Amid ‘crypto winter,’ play-to-earn company YGG turns to content creators

Gelo Gonzales

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Amid ‘crypto winter,’ play-to-earn company YGG turns to content creators

TEAM YGG. YGG will be focusing on its cast of content creators, pictured above, to promote play-to-earn games as the crypto industry experiences a downturn. Four of them, 'Jobols,' 'VMG,' 'ArcherReyes,' and 'BoarKnock' will be part of the Playhouse Series reality show.


YGG is setting up its content creators and gamers 'to be the superstars of 2024' when the cryptocurrency market heats up again, says country head Luis Buenaventura

MANILA, Philippines – Filipino play-to-earn firm Yield Guild Games (YGG) is promoting the content creation side of its community amid what YGG Pilipinas country manager Luis Buenaventura described as a “crypto winter,” the downturn of the cryptocurrency market and NFT scene.

In 2021, Axie Infinity became a prime example of a “play-to-earn” game where players can buy into an in-game economy in order to play and eventually earn from their playing efforts. 

While there were some players who were able to earn, it also faced questions on sustainability and whether its economics wasn’t just another manifestation of the “greater fool” theory – a common criticism levied at cryptocurrency and NFTs where profit is gained by reselling an NFT or crypto at a higher price to a so-called greater fool buying into the hype, and also with the hope of finding an even greater fool to sell to. 

YGG had been a significant part of the Philippine Axie Infinity community. It institutionalized the “scholar” system, which bought Axie NFTs and lent out to players in a profit-sharing scheme. Axie NFTs, at their peak, had been expensive at about P10,000 to P15,000 per Axie NFT for even the cheapest types. Organizations such as YGG, and other individuals with capital, allowed people who couldn’t buy Axie teams on their own to participate in the game. 

Fast forward to late 2021 and 2022: The value of SLP, the token that players earn by playing, has crashed to around a quarter of a peso per SLP – a very far cry from its peak of about P17.50 per SLP on May 1, 2021. Top players earned more than 150 to 200 SLP per day. 

The whole of crypto is also currently in a recession, with the world’s top cryptocurrency, bitcoin, dipping to about $20,000 to a token in June 2022, down from a high of more than $67,000 in November 2021.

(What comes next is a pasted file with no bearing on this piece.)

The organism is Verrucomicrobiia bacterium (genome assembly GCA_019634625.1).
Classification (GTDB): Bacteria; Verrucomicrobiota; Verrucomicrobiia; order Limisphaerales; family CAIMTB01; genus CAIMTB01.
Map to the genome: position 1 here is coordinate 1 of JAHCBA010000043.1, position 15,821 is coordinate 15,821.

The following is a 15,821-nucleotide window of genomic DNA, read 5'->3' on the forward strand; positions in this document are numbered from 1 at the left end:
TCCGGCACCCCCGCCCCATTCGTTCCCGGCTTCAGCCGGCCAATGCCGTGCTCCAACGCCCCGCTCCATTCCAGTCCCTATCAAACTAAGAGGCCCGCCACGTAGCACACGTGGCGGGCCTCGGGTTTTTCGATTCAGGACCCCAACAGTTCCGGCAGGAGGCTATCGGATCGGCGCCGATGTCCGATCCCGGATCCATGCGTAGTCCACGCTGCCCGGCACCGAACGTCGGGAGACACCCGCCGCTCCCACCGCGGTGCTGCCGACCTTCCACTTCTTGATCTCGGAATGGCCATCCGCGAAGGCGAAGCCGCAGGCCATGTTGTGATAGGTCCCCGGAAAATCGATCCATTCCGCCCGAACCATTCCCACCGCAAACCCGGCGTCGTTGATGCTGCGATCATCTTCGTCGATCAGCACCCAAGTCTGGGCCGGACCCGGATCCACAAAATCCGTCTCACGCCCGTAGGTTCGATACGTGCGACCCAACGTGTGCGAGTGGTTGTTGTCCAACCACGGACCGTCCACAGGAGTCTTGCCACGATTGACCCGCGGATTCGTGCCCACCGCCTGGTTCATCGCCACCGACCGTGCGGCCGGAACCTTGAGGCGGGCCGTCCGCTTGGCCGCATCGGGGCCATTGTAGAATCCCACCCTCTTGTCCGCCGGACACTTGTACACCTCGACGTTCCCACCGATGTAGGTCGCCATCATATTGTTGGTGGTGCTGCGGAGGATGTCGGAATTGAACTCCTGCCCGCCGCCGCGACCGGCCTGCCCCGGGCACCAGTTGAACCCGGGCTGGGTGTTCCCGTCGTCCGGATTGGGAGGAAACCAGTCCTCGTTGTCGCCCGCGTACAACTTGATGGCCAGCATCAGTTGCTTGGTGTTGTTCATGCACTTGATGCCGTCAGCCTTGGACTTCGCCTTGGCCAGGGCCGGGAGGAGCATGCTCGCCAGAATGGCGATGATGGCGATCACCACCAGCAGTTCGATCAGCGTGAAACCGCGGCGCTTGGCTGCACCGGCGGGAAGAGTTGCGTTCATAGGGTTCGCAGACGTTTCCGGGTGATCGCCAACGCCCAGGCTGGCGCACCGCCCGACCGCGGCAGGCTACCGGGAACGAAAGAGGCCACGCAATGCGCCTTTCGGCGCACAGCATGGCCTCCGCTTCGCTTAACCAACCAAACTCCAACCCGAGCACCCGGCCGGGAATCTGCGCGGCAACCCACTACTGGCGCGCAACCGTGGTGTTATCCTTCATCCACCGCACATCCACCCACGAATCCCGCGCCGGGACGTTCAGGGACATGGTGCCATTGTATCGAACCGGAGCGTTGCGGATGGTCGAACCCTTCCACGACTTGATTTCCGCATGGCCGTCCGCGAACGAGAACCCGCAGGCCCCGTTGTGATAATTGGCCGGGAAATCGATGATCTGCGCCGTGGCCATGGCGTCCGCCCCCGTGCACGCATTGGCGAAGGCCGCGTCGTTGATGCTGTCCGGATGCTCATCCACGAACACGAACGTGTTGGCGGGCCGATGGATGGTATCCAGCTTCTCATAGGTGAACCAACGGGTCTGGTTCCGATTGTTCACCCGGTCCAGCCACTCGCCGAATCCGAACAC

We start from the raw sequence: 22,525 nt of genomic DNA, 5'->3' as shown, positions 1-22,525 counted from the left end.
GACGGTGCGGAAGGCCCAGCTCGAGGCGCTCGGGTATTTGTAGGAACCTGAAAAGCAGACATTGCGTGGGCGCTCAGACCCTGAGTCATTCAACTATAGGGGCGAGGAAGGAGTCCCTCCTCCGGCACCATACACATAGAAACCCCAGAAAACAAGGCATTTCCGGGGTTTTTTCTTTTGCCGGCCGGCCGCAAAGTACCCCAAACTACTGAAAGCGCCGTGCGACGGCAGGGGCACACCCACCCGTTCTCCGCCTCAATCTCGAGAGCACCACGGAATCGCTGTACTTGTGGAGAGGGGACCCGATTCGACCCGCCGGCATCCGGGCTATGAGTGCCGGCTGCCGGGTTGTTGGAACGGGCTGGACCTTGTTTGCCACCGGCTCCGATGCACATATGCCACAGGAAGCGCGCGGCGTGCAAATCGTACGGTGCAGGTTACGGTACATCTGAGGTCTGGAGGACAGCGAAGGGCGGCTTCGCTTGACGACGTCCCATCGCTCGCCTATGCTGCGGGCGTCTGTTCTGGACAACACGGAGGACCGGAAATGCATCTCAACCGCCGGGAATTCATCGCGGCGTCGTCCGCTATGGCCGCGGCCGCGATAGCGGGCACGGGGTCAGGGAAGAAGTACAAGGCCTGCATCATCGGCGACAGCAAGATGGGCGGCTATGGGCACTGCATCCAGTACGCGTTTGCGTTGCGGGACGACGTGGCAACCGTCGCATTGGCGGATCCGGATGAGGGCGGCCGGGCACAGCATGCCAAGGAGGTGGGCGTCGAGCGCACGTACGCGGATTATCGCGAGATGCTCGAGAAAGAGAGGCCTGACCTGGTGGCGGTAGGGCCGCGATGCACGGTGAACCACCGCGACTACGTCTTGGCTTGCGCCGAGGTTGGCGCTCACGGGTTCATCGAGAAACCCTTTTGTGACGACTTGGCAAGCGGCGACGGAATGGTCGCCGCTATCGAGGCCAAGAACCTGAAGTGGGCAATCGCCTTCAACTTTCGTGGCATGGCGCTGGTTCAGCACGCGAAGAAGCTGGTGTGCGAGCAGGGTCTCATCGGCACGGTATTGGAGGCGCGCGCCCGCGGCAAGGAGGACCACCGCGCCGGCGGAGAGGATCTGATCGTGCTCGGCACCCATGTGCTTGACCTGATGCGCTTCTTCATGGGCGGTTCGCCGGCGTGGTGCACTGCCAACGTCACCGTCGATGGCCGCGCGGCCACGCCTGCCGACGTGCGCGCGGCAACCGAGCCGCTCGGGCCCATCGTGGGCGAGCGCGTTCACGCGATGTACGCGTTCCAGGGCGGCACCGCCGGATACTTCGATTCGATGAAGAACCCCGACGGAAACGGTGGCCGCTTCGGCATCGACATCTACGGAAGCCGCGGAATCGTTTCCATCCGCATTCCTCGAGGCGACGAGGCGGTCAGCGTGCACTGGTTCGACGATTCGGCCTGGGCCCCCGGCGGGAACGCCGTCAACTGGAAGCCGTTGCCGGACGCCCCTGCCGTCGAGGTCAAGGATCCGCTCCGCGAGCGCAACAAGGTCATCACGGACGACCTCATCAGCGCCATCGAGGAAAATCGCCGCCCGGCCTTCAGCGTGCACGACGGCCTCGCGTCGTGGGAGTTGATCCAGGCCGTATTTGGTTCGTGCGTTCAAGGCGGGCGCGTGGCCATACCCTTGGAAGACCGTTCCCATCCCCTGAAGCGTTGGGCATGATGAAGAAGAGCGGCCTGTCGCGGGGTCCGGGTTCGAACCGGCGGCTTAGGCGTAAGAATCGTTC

It is in this context that YGG Pilipinas finds itself, as it pivots to content creation and community events to “help the community power through the crypto winter,” according to the company.

Among its efforts is the launch of a “content hub” in La Union called YGG Playhouse, an elegant house from an older era whose various rooms have been fitted with neon signs and lights for that familiar streamer/gamer aesthetic.

Amid ‘crypto winter,’ play-to-earn company YGG turns to content creators

The Playhouse will serve as a studio for YGG and play-to-earn content creators, with the goal being to highlight the impact of the play-to-earn community. Currently, the YGG community numbers at around 100,000, spanning scholars and their members on social chat platform Discord. “Our efforts will be community-driven, and we’ll be tapping content creators, influencers, esport players, and creatives from our circles,” said Kat Gonzales, YGG Pilipinas operations head. 

Gonzales also noted that in spite of the current downturn, they have doubled the number of their scholars year-to-date compared to the end of 2021. While there’s some attrition as the market retracts, they said there’s also a portion of the community that stays because they genuinely enjoy the game or enjoy being a part of the community where they can keep learning about cryptocurrencies. 

The house will also host the YGG Playhouse Series, an 18-episode reality show featuring four YGG content creators who will be given challenges crafted to promote the play-to-earn community and “everyday life with crypto” among others. The four content creators are Jomari “ArcherPerez” David, Vittorio Miguel “VMG” Gonzales, Enrico Jerome “Boarknock” Toliongco, and Gerald Rivera “Jobols” Domingo.